Cooling with a Warm-Air Heating System

The simplest method of cooling a house in the summer is to use the blower of a forced-warm-air furnace. Most furnaces have a manual blower switch that can be used to circulate the air.

If you plan to install a central air conditioning system capable of maintaining comfortable indoor temperatures during the warmer months, you must first examine the existing furnace and duct sys­tem and determine what changes (if any) must be made to handle the cooling load.

Forced-warm-air furnaces can often be converted to year-round air conditioning by installing a cooling coil in the furnace supply duct and connecting it to a compact compressor-condenser unit located outdoors. The existing duct system may be inadequate for air conditioning, but this can be modified to handle the cool air by increasing the size of certain ducts or by installing additional ducts.

Some furnaces (particularly gravity warm-air furnaces) cannot be fitted with cooling coils, but the existing ductwork is adequately sized for cooling. If this should be the case, the furnace can be bypassed with the cooling coils and air handling equipment installed in a short length of duct that feeds into the main supply — and return-air ducts at a point near the furnace. Dampers must be placed in the ducts between the furnace and the cooling coil to pre­vent the warm and cool air from mixing.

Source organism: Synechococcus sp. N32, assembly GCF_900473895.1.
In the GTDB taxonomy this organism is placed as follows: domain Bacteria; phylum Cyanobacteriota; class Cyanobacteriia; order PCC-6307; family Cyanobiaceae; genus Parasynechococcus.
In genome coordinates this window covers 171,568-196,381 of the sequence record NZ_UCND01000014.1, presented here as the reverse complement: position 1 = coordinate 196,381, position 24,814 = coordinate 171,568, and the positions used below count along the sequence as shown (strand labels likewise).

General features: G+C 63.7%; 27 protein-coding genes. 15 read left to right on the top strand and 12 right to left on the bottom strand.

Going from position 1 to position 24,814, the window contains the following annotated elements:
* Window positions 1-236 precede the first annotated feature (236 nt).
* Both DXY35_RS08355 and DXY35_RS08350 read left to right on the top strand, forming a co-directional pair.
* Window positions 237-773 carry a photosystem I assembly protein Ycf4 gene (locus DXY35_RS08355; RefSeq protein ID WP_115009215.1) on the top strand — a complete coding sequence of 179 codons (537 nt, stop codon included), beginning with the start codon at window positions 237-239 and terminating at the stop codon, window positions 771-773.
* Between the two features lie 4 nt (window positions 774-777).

If both the existing furnace and the existing ductwork cannot be used, it will be necessary to install a separate and independent air conditioning system. Adding one or more window units is the most common method of accomplishing this. Slightly more expensive is the use of a through-the-wall unit, which is installed by cutting a hole in the wall. The compressor-condenser section is located on the outside to reduce the noise level. Neither window units nor through-the-wall units use ductwork to distribute the cool air.

The most expensive separate and independent air conditioning systems are the single-package-unit systems and the very popular split systems. Both use ductwork to distribute the cool air. A single­package-unit system is limited to the installation of the cooling unit in the attic or basement, with the former location offering the fewest design problems. The advantage of a split system is that the cooling unit can be located anywhere inside the structure. In both systems, the preferred location of the compressor-condenser section is outdoors.

Cooling with a Warm-Air Heating System

Cooling with a Warm-Air Heating System


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Figure 6-11 Examples of washable and throwaway air filters used in warm-air furnaces.

Posted in Audel HVAC Fundamentals Volume 1 Heating Systems, Furnaces, and Boilers